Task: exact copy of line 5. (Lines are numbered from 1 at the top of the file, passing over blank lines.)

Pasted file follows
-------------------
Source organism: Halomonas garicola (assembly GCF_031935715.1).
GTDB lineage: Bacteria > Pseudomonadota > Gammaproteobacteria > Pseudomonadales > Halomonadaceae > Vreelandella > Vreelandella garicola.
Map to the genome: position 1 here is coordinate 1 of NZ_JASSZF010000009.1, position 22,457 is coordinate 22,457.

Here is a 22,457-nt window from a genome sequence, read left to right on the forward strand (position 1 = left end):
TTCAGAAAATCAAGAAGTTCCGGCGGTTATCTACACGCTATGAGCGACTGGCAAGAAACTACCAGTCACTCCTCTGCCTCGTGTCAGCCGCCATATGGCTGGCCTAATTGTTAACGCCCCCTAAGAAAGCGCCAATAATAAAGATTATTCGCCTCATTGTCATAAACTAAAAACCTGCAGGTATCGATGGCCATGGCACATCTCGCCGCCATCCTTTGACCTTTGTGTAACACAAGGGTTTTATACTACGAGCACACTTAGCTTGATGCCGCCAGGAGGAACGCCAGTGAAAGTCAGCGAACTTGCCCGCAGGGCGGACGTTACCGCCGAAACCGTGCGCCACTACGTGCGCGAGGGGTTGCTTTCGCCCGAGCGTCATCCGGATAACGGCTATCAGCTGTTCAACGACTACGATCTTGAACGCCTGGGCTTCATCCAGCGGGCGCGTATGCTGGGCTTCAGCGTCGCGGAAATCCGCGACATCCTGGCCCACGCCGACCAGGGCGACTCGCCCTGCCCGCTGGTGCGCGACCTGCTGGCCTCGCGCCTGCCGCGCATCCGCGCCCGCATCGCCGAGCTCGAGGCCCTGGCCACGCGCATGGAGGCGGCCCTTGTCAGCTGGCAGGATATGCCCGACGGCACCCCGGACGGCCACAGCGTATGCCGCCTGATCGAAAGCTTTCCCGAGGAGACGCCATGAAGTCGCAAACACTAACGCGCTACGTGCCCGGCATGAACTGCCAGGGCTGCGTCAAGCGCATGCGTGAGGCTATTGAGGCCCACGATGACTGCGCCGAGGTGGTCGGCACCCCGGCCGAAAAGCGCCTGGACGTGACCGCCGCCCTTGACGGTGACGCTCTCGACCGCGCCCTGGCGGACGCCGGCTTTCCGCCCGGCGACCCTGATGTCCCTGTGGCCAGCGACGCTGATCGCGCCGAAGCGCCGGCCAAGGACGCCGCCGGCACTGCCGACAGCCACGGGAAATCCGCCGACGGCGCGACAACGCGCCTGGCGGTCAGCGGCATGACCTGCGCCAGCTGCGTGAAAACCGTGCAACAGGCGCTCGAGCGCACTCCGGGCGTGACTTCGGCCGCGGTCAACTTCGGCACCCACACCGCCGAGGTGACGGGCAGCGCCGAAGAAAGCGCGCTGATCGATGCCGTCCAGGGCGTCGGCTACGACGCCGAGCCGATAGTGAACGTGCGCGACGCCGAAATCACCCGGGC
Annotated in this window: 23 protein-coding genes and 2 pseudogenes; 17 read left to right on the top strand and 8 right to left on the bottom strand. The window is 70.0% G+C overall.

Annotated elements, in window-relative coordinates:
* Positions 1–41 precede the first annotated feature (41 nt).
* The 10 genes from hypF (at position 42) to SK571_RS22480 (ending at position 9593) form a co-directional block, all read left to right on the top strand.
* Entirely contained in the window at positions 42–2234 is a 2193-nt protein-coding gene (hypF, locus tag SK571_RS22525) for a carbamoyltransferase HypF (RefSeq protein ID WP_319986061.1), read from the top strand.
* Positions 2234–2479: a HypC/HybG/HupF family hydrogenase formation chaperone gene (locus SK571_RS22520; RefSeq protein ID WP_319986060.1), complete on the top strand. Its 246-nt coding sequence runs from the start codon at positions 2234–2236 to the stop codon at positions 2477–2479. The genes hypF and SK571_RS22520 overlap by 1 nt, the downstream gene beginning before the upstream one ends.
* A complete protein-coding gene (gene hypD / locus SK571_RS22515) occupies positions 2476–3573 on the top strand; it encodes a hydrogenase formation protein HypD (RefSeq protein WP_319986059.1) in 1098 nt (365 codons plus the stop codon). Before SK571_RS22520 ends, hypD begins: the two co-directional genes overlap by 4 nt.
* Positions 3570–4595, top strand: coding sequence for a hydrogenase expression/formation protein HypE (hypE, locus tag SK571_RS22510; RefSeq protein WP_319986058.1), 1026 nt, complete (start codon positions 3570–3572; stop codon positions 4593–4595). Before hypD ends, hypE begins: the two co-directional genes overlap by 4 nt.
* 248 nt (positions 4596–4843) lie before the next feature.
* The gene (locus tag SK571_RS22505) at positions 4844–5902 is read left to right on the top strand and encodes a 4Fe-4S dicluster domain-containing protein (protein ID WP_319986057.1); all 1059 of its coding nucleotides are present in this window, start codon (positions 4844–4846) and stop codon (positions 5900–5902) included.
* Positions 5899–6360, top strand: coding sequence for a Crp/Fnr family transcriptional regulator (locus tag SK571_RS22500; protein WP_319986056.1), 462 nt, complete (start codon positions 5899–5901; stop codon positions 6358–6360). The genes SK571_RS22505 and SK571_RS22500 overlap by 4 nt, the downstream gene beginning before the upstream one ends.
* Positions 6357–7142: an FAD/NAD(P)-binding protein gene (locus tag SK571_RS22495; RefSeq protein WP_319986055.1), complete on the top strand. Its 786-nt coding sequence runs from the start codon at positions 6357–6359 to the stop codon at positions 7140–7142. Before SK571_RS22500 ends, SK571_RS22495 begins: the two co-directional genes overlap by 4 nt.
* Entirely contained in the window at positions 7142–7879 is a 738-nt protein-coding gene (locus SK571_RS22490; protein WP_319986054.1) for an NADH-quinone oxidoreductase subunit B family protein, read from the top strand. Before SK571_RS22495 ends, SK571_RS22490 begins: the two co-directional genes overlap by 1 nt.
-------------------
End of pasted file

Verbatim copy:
TTCAGAAAATCAAGAAGTTCCGGCGGTTATCTACACGCTATGAGCGACTGGCAAGAAACTACCAGTCACTCCTCTGCCTCGTGTCAGCCGCCATATGGCTGGCCTAATTGTTAACGCCCCCTAAGAAAGCGCCAATAATAAAGATTATTCGCCTCATTGTCATAAACTAAAAACCTGCAGGTATCGATGGCCATGGCACATCTCGCCGCCATCCTTTGACCTTTGTGTAACACAAGGGTTTTATACTACGAGCACACTTAGCTTGATGCCGCCAGGAGGAACGCCAGTGAAAGTCAGCGAACTTGCCCGCAGGGCGGACGTTACCGCCGAAACCGTGCGCCACTACGTGCGCGAGGGGTTGCTTTCGCCCGAGCGTCATCCGGATAACGGCTATCAGCTGTTCAACGACTACGATCTTGAACGCCTGGGCTTCATCCAGCGGGCGCGTATGCTGGGCTTCAGCGTCGCGGAAATCCGCGACATCCTGGCCCACGCCGACCAGGGCGACTCGCCCTGCCCGCTGGTGCGCGACCTGCTGGCCTCGCGCCTGCCGCGCATCCGCGCCCGCATCGCCGAGCTCGAGGCCCTGGCCACGCGCATGGAGGCGGCCCTTGTCAGCTGGCAGGATATGCCCGACGGCACCCCGGACGGCCACAGCGTATGCCGCCTGATCGAAAGCTTTCCCGAGGAGACGCCATGAAGTCGCAAACACTAACGCGCTACGTGCCCGGCATGAACTGCCAGGGCTGCGTCAAGCGCATGCGTGAGGCTATTGAGGCCCACGATGACTGCGCCGAGGTGGTCGGCACCCCGGCCGAAAAGCGCCTGGACGTGACCGCCGCCCTTGACGGTGACGCTCTCGACCGCGCCCTGGCGGACGCCGGCTTTCCGCCCGGCGACCCTGATGTCCCTGTGGCCAGCGACGCTGATCGCGCCGAAGCGCCGGCCAAGGACGCCGCCGGCACTGCCGACAGCCACGGGAAATCCGCCGACGGCGCGACAACGCGCCTGGCGGTCAGCGGCATGACCTGCGCCAGCTGCGTGAAAACCGTGCAACAGGCGCTCGAGCGCACTCCGGGCGTGACTTCGGCCGCGGTCAACTTCGGCACCCACACCGCCGAGGTGACGGGCAGCGCCGAAGAAAGCGCGCTGATCGATGCCGTCCAGGGCGTCGGCTACGACGCCGAGCCGATAGTGAACGTGCGCGACGCCGAAATCACCCGGGC